By Paul Goble
Many assume moves to allow Russians to own more guns and to do so with fewer restrictions is the work of the gun lobby, the network of companies that make and sell weapons and that benefit from expanding their markets, Vladislav Grinkevich says. But that is not the case: many others, including some individual lawyers are involved as well.
The Russian commentator notes that the actions of the big gun manufacturers always get widespread media attention as do any crimes committed by Russians who own guns legally or illegally. But the manufacturers are no longer the only game in town as far as expanding access to guns is concerned (profile.ru/obsch/item/126357-nuzhno-bolshe-stvolov).
These corporations are supported not only by people in official structures like the Military-Industrial Commission but also by lawyers who have adopted the strategy of “small victories” to extend the rights of Russians to own more guns of more varied types, Grinkevich continues.
“Formally,” he says, the Russian arms lobby “consists of the very same players as the one in the US: arms companies and structures like the Union of Russian Arms Manufacturers, sporting and hunting organizations, public movements, and individual politicians and activists” of various kinds.
But the size of the Russian lobby is entirely different: If the NRA in the US has five million members and is politically powerful, “not a single Russian organization” involved in this fight can count on more than two or three thousand members. As a result, they don’t have the clout and typically follow in the wake of the arms manufacturers.
Russian legislation is “much stricter than in the US, Canada, Switzerland, and Austria” and than in many former countries of the eastern bloc. But “on the other hand, Russians have a greater possibility of owning weapons than do the English and the French” and than do residents of Ukraine, Belarus and Central Asia.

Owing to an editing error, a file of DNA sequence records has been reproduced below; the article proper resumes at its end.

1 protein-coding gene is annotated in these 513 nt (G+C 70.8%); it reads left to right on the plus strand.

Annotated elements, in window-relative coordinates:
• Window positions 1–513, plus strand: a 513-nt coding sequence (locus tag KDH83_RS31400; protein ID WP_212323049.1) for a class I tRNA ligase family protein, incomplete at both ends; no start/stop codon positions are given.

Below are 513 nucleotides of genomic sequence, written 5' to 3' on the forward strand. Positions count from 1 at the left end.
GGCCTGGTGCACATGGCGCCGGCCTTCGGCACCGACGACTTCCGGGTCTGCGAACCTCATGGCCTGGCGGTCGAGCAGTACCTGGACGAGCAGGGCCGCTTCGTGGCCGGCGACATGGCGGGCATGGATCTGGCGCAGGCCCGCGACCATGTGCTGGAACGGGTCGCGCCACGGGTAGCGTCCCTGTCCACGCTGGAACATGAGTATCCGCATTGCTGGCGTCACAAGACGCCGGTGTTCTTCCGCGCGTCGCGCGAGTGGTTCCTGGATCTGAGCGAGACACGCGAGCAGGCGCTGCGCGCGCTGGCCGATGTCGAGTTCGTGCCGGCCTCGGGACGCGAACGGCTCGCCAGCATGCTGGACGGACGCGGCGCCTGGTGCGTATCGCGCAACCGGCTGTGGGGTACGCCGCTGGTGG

Until approximately 2013, Grinkevich continues, the main goal of Russia’s arms lobby was to change laws so that Russians could own pistols and more rifles and other long guns. That program was promoted by the Right to Arms, founded by Maria Butina, who has attracted notoriety recently following her arrest in the US as a Russian agent.
She and her group were supported by then-Senator Aleksandr Torshin, who is now deputy head of the Central Bank. But despite their efforts and a report they released suggesting that the government would take in billions of rubles in fees if it agreed to liberalization, they did not make big progress with the government or the Duma.
Because these groups focused primarily on pistols, they also alienated many hunting and sporting groups who suggested that this was the wrong approach because it would frighten the population and make it more difficult for sports enthusiasts to gain the right to own more and different kinds of long weapons.
Instead, these groups have been pushing what can be called “the strategy of small victories,” using lawyer activists to push the limits of the law in localities and thus expand gun ownership and gun rights. One commentator said he would call these people “extremist lawyers in the good sense.”
Their efforts, Mikhail Degtyaryev continues, show that “we live in a legal state. We see real results from the struggle for our legal rights. Results with a positive effect.” And these victories have been solidified by certain modifications in laws by the Duma that have expanded gun ownership as well.
Such lawyer activists and the gun lobby more generally have serious support within the government, including Dmitry Rogozin, now head of Roskosmos, Igor Shchegolyev, presidential plenipotentiary in the Central Federal District, and Sergy Kiriyenko, first deputy head of the Presidential Administration.
But they and their allies still face an uphill battle to expand gun ownership possibilities, Aleksandr Kudryashov, the editor of Russia’s leading gun rights publication, Kalibr, says. According to him, “a pistol in contemporary Russia is viewed not as a weapon but as an attribute of membership in a certain social stratum.”
I have the sense, he says, that “if you have a pistol, you are from one stratum. Without a pistol, from another. With a pistol but without permission from a third. All who are focused on this issue know that [someone with a pistol] is either a deputy or a high-ranking official or has 100,000 dollars” to spend.
That is, he concludes, “today a citizen with a little pistol for the present powers that be is just like a peasant with a sabre was in tsarist Russia,” someone who doesn’t quite fit the model that the regime has for itself.
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